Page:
WASHINGTON – Al-Qaida may be recruiting non-Arabs who are less likely to attract the notice of security personnel to carry out attacks inside the United States, the FBI warned on Friday.
The terror network especially seeks operatives who have U.S. citizenship or legal residency status, the FBI’s counterterrorism division said in its weekly bulletin to 18,000 law enforcement agencies nationwide.
“Finding operatives with U.S. status would greatly facilitate al-Qaida’s ability to carry out an attack within the United States,” the bulletin said.
The new warning comes amid a continuous stream of intelligence indicating that al-Qaida is determined to strike the United States in the summer or fall. U.S. officials have said the terror network blamed for the Sept. 11, 2001, attacks hopes to inflict mass casualties again and disrupt the U.S. political process in this presidential election year.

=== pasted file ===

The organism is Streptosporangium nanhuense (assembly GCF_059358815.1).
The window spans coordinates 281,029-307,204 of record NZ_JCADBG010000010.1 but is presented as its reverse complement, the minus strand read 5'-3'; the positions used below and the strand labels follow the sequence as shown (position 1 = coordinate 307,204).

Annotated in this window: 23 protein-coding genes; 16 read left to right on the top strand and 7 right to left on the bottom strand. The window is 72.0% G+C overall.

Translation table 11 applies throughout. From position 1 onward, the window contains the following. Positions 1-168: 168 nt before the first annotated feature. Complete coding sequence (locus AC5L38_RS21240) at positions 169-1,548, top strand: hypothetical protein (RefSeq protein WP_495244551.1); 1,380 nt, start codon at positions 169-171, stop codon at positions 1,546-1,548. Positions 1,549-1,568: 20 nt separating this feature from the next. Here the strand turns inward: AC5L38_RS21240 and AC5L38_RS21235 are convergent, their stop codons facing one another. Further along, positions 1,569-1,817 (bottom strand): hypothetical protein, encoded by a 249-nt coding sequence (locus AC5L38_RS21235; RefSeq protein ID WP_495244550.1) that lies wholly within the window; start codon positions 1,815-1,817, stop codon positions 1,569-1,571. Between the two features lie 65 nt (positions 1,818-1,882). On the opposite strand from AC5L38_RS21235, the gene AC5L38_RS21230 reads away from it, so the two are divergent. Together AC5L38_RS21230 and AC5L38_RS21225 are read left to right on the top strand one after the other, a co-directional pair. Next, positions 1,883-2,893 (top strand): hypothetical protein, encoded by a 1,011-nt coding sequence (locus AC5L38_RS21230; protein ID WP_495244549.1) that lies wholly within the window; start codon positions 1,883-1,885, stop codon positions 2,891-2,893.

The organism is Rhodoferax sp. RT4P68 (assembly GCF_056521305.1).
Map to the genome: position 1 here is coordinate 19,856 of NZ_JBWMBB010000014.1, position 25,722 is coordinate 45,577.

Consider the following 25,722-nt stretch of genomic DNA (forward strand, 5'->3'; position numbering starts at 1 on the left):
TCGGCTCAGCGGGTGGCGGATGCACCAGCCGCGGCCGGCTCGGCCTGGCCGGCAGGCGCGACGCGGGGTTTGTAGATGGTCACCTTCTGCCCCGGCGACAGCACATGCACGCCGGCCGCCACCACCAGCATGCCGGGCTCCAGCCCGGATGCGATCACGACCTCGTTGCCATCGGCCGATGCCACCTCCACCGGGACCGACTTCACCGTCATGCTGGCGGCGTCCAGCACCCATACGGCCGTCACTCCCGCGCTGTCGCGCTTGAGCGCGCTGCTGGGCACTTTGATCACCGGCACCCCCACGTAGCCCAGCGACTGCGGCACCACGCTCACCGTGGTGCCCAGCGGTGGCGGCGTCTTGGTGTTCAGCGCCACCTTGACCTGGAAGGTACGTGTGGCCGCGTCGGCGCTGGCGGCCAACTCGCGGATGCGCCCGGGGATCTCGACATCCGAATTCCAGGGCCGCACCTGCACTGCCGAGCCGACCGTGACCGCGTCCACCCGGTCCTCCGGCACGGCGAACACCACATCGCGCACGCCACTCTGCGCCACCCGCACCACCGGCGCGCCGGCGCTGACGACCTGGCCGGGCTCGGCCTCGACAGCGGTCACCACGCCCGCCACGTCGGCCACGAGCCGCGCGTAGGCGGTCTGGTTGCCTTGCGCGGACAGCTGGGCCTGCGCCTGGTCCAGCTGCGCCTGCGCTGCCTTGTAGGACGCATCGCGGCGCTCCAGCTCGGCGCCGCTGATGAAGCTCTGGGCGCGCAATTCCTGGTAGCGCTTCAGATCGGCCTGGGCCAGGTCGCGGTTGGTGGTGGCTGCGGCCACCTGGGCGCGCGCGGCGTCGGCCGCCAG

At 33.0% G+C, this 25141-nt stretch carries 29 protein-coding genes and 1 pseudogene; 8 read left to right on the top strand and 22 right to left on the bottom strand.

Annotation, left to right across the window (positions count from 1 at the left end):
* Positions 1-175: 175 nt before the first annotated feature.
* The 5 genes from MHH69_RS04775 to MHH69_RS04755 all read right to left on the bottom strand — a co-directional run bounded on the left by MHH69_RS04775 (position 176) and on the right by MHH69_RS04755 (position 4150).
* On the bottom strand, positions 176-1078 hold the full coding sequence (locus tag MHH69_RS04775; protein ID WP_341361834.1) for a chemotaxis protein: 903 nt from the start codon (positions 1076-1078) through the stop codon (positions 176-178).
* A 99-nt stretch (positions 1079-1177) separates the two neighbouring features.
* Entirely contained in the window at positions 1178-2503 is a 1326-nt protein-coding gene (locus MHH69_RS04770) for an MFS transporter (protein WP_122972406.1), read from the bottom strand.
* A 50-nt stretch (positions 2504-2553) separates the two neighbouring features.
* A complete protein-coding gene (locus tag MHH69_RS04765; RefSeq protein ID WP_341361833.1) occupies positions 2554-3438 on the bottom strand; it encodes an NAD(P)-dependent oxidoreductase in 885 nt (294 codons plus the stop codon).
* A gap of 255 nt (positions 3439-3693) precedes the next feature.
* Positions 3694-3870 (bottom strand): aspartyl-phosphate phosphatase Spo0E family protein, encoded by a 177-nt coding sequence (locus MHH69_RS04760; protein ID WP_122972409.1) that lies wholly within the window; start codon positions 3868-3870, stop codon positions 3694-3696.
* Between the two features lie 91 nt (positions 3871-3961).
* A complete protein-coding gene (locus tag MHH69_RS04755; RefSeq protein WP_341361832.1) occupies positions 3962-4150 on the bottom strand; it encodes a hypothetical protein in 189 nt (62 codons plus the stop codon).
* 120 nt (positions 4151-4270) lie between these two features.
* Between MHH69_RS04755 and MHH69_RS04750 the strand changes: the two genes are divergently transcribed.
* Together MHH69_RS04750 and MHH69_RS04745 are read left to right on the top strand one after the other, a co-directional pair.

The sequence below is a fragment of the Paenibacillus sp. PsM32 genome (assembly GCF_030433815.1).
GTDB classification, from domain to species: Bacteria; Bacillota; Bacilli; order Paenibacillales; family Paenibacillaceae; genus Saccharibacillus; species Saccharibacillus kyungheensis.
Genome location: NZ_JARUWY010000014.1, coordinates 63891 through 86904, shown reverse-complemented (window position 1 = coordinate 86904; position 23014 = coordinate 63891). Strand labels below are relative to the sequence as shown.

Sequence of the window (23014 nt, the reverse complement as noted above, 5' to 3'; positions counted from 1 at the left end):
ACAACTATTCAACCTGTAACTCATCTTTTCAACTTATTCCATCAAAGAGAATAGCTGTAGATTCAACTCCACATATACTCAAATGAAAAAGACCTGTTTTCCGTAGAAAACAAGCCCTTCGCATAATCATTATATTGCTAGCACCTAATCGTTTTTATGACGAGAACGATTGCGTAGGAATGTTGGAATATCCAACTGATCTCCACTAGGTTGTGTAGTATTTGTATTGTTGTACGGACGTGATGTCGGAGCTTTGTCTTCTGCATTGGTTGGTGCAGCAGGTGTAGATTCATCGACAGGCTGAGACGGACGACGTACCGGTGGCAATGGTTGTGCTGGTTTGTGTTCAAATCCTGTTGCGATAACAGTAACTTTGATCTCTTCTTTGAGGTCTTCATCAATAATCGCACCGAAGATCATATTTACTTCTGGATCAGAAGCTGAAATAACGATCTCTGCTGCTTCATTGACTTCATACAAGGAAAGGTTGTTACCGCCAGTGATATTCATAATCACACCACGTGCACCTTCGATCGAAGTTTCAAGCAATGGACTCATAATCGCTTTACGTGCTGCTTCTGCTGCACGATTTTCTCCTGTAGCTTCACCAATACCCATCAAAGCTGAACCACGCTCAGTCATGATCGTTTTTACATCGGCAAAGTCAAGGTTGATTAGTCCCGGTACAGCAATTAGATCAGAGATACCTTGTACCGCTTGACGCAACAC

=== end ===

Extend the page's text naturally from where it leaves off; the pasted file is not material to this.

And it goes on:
The latest FBI bulletin again makes no mention of a possible time, place or method of attack. Security is expected to be especially tight at this summer’s political conventions, which begin July 26 with the Democratic Party’s gathering in Boston. The GOP convention is in late August.
Using non-Arabs might make it easier for al-Qaida to circumvent security measures in Europe and the United States, the bulletin said. Of special concern are people with ties to Islamic extremist groups in North Africa and parts of Asia outside the Middle East.
Because of its hardline Muslim views, al-Qaida favors using male operatives between the ages of 18 and 35 in its attacks, the FBI said. But women could also be recruited, especially from areas considered more liberal on the subject such as North and East Africa and the eastern Mediterranean, the FBI bulletin said.